The ex-security chief is set to become Hong Kong’s next leader
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Hong Kong (AFP) – A former security chief who oversaw the crackdown on Hong Kong’s democracy movement is expected to be named the new chief business center on Sunday by a small committee of Beijing supporters.
John Lee, 64, was the only candidate in a Beijing-backed one-horse race to succeed incumbent leader Carrie Lam.
His elevation will put a security official in the top job for the first time after a tumultuous few years for a city battered by political unrest and debilitating pandemic controls.
Despite the city’s mini-constitution promising universal suffrage, Hong Kong has never been a democracy, the source of years of frustration and public protests since handover to China in 1997.
Instead, its leader is chosen by an “electoral committee” currently made up of 1,461 people, or about 0.02% of the city’s population.
This committee, made up of political and business elites whose loyalty has been verified, began voting on Sunday morning at an exhibition center on the city’s port.
Lee must secure a simple majority, but with no rivals his rise is all but guaranteed. Results are expected later Sunday.
Strong police presence
Demonstrations have been largely banned in Hong Kong, with authorities using an anti-coronavirus ban on public gatherings of more than four people as well as a new national security law.
Police surrounded the fairgrounds with security, and 6,000 to 7,000 officers had been put on standby, according to local media.
The League of Social Democrats – one of the only remaining pro-democracy groups in Hong Kong – staged a three-person protest before the polls opened, chanting “Power to the people, universal suffrage now”.
“This is what John Lee’s new chapter looks like, a narrowing of our civil liberties,” protester Vanessa Chan said as dozens of police watched.
“We know this action will have no effect, but we don’t want Hong Kong to remain completely silent,” she added.
Under President Xi Jinping, China is reshaping Hong Kong in its own authoritarian image after huge and sometimes violent democracy protests three years ago.
Beijing has rolled out a sweeping security law to stamp out dissent and introduced a new “patriots-only” political system for Hong Kong to ensure anyone running for office is seen as suitably loyal.
Insiders say Lee’s unwavering commitment to this campaign won China’s trust at a time when other Hong Kong elites were seen as insufficiently loyal or competent.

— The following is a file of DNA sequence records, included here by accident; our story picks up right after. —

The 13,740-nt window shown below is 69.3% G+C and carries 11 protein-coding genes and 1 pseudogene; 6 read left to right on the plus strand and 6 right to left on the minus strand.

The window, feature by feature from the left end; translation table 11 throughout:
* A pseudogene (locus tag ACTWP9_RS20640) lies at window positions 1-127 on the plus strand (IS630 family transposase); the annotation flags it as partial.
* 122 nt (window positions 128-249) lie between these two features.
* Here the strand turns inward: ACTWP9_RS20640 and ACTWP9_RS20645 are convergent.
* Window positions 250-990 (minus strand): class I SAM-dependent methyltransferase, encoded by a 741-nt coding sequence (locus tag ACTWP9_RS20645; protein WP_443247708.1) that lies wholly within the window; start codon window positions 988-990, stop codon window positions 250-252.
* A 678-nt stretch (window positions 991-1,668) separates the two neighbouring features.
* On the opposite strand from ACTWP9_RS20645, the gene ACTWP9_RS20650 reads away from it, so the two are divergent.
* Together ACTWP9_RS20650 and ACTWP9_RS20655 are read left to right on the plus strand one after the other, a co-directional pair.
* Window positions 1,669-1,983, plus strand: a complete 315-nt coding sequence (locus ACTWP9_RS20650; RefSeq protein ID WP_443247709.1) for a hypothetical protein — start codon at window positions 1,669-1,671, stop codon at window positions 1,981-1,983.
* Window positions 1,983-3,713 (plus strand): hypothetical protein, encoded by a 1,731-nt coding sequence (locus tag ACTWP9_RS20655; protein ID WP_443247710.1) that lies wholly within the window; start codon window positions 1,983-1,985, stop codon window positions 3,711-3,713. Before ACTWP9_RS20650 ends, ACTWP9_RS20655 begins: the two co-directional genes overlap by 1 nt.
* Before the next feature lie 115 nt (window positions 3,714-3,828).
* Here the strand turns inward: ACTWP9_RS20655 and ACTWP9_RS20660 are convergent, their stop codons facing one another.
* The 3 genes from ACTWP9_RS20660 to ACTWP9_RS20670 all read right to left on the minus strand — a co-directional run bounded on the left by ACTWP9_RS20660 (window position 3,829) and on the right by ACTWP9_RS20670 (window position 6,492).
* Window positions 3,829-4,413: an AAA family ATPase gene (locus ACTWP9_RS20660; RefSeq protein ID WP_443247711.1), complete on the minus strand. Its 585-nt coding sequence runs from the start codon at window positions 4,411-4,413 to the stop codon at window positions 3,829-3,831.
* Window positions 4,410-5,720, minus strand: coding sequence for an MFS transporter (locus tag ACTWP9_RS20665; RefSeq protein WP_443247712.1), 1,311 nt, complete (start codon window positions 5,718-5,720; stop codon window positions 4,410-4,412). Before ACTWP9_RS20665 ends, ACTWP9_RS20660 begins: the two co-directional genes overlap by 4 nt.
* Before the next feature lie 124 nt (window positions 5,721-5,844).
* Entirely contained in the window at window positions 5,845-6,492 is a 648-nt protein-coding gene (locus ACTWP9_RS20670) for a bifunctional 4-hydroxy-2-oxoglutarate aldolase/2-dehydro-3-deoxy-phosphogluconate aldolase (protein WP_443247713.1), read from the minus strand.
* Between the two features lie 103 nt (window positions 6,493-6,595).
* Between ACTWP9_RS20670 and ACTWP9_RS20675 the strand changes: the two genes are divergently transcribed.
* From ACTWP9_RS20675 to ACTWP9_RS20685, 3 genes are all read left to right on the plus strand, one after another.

“He is a man who has stood the test,” former security minister Lai Tung-kwok told AFP recently.
A troubled city
Lee, who spent 35 years in the Hong Kong police force before joining the government, inherits a troubled city.
While the democracy movement has been crushed, much of the population still resents Beijing’s regime and resents the city’s entrenched inequality.
Hong Kong is also facing economic hardship thanks to two years of tough pandemic restrictions that have damaged its reputation as a business hub and cut off its residents as rivals reopen.
Under the slogan “Starting a new chapter for Hong Kong together,” Lee pledged to establish “results-oriented” governance, forge unity and revive the city’s economy.
A 44-page manifesto it released last week stuck to broad goals and offered few concrete policies or targets.
Lee said he would reveal more details during his first political speech.
Hong Kong’s business leaders find themselves caught between the democratic aspirations of the city’s residents and the authoritarian demands of Beijing’s rulers.
They are rarely popular and none have managed to complete two terms since the handover.
Outgoing leader Carrie Lam is set to leave office with record approval ratings.
According to a March poll by the Public Opinion Research Institute, around 24% of the public trust Lee, compared to 12% for Lam.
Lee will take office on July 1, the 25th anniversary of Britain’s handover of Hong Kong to China.
China has agreed that Hong Kong could retain certain freedoms and autonomy for 50 years after regaining control from Britain under a “one country, two systems” formula.
Beijing and Lee say the formula is still intact.
Critics, including many Western powers, say it was shredded.
Lee is one of 11 senior Hong Kong and Beijing officials sanctioned by the United States over political repression.
© 2022 AFP